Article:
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May
10
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Week In Review

China

In response to perceived Chinese backtracking on commitments made during the trade negotiations, the Trump administration increased tariffs from 10% to 25% on $200 billion worth of imports from China and started the process to impose similar tariffs on the remaining $325 billion worth of imports.  High-level talks are continuing between the U.S. and China, but indications are that progress in the negotiations has halted.  The administration also indicated that it would broaden the list of nations reviewed for currency manipulation.  Global markets sold off on the renewed concern about an escalation of the conflict between the world’s two largest economies.

Our Take

Markets had priced in an imminent resolution to the U.S. – China trade conflict, and this week’s moves reflect a reassessment of that outlook.  Over the longer run, an expanding and escalating trade conflict would further reduce global growth at a time when it seemed to be stabilizing.


Inflation

Both producer prices and consumer prices rose less than expected in April.  Producer prices rose 0.2%, while consumer prices increased 0.3%.  Year-over-year, producer prices are up 2.2% and consumer prices have risen 2.1%.

Our Take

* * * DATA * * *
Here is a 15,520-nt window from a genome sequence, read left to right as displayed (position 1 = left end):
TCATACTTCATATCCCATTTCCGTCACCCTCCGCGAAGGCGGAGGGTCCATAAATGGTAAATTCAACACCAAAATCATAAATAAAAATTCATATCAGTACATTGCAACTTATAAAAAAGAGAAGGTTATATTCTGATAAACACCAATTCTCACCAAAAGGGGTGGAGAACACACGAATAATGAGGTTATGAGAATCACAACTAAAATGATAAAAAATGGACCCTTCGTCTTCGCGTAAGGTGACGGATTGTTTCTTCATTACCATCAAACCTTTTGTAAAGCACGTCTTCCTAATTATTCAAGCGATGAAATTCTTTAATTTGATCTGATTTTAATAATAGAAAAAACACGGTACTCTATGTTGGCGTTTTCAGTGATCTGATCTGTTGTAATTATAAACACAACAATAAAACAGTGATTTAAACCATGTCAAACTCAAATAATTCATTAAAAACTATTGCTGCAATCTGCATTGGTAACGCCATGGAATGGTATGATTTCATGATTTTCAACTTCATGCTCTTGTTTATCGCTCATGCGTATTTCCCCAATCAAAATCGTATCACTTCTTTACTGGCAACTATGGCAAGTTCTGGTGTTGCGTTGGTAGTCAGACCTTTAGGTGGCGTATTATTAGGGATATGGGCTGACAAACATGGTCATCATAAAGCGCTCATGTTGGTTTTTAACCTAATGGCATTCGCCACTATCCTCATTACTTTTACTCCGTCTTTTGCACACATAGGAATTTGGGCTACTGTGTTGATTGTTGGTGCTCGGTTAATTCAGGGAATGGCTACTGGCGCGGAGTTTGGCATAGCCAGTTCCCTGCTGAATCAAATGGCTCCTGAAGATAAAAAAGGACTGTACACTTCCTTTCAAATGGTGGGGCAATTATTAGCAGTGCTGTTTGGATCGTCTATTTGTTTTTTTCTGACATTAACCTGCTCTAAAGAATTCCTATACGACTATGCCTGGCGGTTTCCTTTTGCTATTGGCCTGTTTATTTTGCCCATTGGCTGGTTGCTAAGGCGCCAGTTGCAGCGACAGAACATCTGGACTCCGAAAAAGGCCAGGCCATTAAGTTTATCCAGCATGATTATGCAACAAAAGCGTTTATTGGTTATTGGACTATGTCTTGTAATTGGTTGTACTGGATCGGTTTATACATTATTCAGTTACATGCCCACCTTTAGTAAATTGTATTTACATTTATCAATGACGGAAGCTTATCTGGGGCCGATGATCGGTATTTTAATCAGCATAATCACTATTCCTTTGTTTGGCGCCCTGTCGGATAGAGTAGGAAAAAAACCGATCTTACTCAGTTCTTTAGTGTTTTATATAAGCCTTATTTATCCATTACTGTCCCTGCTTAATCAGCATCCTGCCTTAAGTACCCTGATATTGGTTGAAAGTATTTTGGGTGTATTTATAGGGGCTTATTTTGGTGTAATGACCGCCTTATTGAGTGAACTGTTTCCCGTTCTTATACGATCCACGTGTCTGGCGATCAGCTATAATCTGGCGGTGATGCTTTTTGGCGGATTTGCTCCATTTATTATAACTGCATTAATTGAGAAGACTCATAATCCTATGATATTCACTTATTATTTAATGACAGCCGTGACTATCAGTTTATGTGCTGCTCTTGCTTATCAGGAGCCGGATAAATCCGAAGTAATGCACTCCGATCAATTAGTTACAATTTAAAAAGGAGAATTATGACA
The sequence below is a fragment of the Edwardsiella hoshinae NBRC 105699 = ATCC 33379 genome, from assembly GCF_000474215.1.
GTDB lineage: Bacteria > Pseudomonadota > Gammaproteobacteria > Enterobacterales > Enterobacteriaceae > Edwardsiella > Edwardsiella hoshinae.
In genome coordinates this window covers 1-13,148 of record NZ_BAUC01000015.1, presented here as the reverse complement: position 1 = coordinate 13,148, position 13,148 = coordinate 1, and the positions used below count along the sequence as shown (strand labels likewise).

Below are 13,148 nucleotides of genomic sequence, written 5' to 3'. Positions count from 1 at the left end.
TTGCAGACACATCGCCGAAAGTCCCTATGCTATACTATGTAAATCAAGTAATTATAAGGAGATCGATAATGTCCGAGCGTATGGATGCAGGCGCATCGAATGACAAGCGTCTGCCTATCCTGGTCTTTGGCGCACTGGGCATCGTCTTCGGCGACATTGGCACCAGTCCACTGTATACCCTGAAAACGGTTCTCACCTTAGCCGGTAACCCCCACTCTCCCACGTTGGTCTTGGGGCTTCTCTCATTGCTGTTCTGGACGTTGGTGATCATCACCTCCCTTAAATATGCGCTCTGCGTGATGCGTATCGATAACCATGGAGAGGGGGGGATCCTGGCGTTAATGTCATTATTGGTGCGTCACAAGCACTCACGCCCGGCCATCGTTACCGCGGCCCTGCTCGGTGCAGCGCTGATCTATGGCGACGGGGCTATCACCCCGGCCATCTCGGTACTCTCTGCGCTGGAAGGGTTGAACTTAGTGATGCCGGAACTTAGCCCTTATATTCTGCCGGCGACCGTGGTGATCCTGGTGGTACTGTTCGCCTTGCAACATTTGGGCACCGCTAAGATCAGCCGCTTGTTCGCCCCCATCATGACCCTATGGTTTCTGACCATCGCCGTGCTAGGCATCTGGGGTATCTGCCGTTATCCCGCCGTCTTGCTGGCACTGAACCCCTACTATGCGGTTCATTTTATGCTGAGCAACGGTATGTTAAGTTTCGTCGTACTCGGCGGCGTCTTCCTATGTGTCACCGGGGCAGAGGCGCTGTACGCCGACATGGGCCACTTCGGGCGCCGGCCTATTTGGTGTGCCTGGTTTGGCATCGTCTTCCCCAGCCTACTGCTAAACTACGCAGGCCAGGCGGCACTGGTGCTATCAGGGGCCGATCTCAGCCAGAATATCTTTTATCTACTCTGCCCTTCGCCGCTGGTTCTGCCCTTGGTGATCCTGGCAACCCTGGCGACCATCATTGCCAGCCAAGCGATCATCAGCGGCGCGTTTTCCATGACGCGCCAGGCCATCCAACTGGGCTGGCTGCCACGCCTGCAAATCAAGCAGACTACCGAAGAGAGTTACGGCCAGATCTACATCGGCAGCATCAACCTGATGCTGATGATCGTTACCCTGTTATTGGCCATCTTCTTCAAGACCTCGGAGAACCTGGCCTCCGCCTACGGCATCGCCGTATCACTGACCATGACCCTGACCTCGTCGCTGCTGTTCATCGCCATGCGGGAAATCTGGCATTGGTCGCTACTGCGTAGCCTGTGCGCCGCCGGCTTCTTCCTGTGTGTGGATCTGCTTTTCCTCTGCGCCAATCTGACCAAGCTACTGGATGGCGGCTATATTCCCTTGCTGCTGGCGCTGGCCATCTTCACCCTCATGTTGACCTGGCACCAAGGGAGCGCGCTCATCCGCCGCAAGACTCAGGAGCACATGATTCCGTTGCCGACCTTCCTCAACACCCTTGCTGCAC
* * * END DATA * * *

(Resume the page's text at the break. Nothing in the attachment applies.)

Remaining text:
Inflation again surprised on the downside.  The Fed believes that many of the factors holding back inflation are “transient,” and remains reluctant to change its forecasts.  This week’s inflation reports are unlikely to change the Fed’s view, yet inflation data favoring lower rates continues to pile up.


Municipals

The Illinois House Revenue and Finance Committee approved an amendment to House Bill 391 that would increase the motor fuel tax from 19 cents to 44 cents per gallon.  Diesel and biodiesel taxes would also increase.  Illinois is also considering an increase to vehicle registration fees including a $1000 fee for electric vehicles and doubling the driver’s license fee.  Through all of the proposed taxes and fee increases, it is estimated that Illinois could collect $2.4 billion.

Our Take

Illinois has not increased the gas tax since 1990.  However, the proposed fuel tax increase would cause Illinois to have the highest gas tax in the nation.  The fuel tax increase alone would generate $1.2 billion in revenue to be used for infrastructure improvements.  Illinois law states that revenue collected through fuel taxes must be used only for transportation projects.  The current proposal has some bipartisan support from lawmakers but the sharp increases may not be popular with Illinois constituents.


All expressions of opinions are subject to change without notice in reaction to shifting market conditions.  All information is based on sources deemed reliable, but no warranty or guarantee is made as to its accuracy or completeness.  Neither the information nor any opinion expressed herein constitutes a solicitation for the purchase or sale of any securities, and should not be relied on as financial advice.